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The Impact of Practicing Gratitude

Per Oxford Languages, gratitude is "the quality of being thankful; readiness to show appreciation for and to return kindness."

Okay first, what a beautiful definition. Generally speaking, we tend to just think of gratitude as just the first part of that definition, not necessarily the latter.

We all know how much kindness can have a huge impact on others' day-to-day lives. Intentionally practicing gratitude plays a vital part in this life experience for that reason.

During my mental health and spiritual awakenings, I discovered routinely expressing gratitude and found it to be an eye-opener and game-changer. The impact of practicing gratitude includes allowing me to shift from a perspective of lack and scarcity to one that recognizes and honors all the abundance already in front of me. Embracing that then opens the doors to magnetize even more abundant things and situations that I want in my life.

This blog post will be a smidge lengthier than my previous ones. Dive in with me to explore this wildly impactful concept!

The impact of practicing gratitude can vary greatly between people and how they choose to intentionally utilize it,

or lack thereof.

Gratitude is more than saying thank you. It's expressing genuine appreciation for the good in situations, regardless of how big or small it is.

Based on experience, these are a handful of potential outcomes from intentionally writing down specific things I'm grateful for and why I'm grateful for them:

  • increased attentiveness on everyday tasks and conversations

  • decreased likelihood of depressive episodes

  • feeling empowered and appreciated

  • heightened awareness and open-mindedness

  • quicker ability to reframe negative perceptions

. . . and of course there's way more possibilities.

I've mentioned magnetizing things I want and feeling appreciated.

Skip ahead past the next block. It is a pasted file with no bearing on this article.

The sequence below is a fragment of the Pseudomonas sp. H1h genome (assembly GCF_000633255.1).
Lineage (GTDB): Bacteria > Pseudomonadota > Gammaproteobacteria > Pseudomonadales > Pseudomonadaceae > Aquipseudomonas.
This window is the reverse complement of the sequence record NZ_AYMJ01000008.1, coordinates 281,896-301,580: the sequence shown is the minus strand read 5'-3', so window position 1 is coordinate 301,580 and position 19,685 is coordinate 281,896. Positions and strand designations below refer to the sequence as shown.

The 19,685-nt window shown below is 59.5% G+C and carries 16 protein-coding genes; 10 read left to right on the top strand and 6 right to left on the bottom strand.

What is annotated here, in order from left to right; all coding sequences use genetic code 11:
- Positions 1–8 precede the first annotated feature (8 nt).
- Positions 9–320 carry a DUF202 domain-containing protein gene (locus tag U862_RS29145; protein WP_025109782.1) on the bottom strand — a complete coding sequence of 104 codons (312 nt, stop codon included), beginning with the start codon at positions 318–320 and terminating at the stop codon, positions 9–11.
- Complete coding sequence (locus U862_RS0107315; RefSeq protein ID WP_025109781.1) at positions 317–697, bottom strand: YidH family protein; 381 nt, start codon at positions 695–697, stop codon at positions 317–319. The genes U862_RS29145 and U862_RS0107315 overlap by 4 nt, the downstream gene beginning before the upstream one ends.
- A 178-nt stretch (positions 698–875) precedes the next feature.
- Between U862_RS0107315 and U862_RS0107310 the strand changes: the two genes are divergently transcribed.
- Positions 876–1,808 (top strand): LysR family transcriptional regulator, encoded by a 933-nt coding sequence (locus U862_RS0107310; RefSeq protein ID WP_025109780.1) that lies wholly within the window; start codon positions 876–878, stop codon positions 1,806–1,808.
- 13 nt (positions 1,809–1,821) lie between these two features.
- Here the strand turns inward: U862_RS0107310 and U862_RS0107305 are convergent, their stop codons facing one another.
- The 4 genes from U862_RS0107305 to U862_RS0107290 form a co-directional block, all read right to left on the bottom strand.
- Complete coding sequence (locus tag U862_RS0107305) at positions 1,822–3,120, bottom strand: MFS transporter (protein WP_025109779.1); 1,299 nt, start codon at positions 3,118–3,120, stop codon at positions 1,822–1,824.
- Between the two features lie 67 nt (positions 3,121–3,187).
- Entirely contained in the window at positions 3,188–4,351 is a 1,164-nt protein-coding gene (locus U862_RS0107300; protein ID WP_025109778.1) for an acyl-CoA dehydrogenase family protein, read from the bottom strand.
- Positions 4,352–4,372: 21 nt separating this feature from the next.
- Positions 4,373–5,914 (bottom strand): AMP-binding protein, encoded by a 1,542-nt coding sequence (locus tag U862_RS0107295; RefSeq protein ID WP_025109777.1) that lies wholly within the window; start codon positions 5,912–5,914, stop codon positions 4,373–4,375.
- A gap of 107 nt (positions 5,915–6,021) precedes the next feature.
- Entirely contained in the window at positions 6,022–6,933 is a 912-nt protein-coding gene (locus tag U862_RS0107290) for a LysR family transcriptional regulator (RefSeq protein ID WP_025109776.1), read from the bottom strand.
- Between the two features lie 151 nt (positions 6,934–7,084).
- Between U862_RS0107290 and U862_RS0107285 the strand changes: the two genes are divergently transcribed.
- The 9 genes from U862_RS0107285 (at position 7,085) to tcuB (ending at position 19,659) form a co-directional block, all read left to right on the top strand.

Let's get into that.

On the line I'd mentioned feeling appreciated, I also included "empowered." I'd say that "empowered" is an internal feeling while "appreciated" is external. I placed these on the same line, though, for a reason.

My gratitude practice isn't done for any external entities. I do it for myself and my soul. Positively affecting other people and situations is a cherry on top. The empowered, internal feeling comes first which then presents the opportunity to feel appreciated, the external feeling, as a byproduct. Feeling empowered and standing true in myself and taking up space I deserve, is energetically a high frequency. The Law of Attraction is the breadwinner now, noticing my high frequency and saying "ooh check this girl's vibe out, let's bring like frequencies back to her." Appreciation is that returned high frequency where other situations and people are finding themselves grateful for something I've done. It's a "little" bonus that feels pretty nice.

The actual act of practicing gratitude can be as

simple or as difficult as you make it.

My practice started by saying "I am grateful for XYZ" in my head.

Of course you should replace "XYZ" with your own thing, but hey if you're grateful for those letters, feel free to use it. 😏😆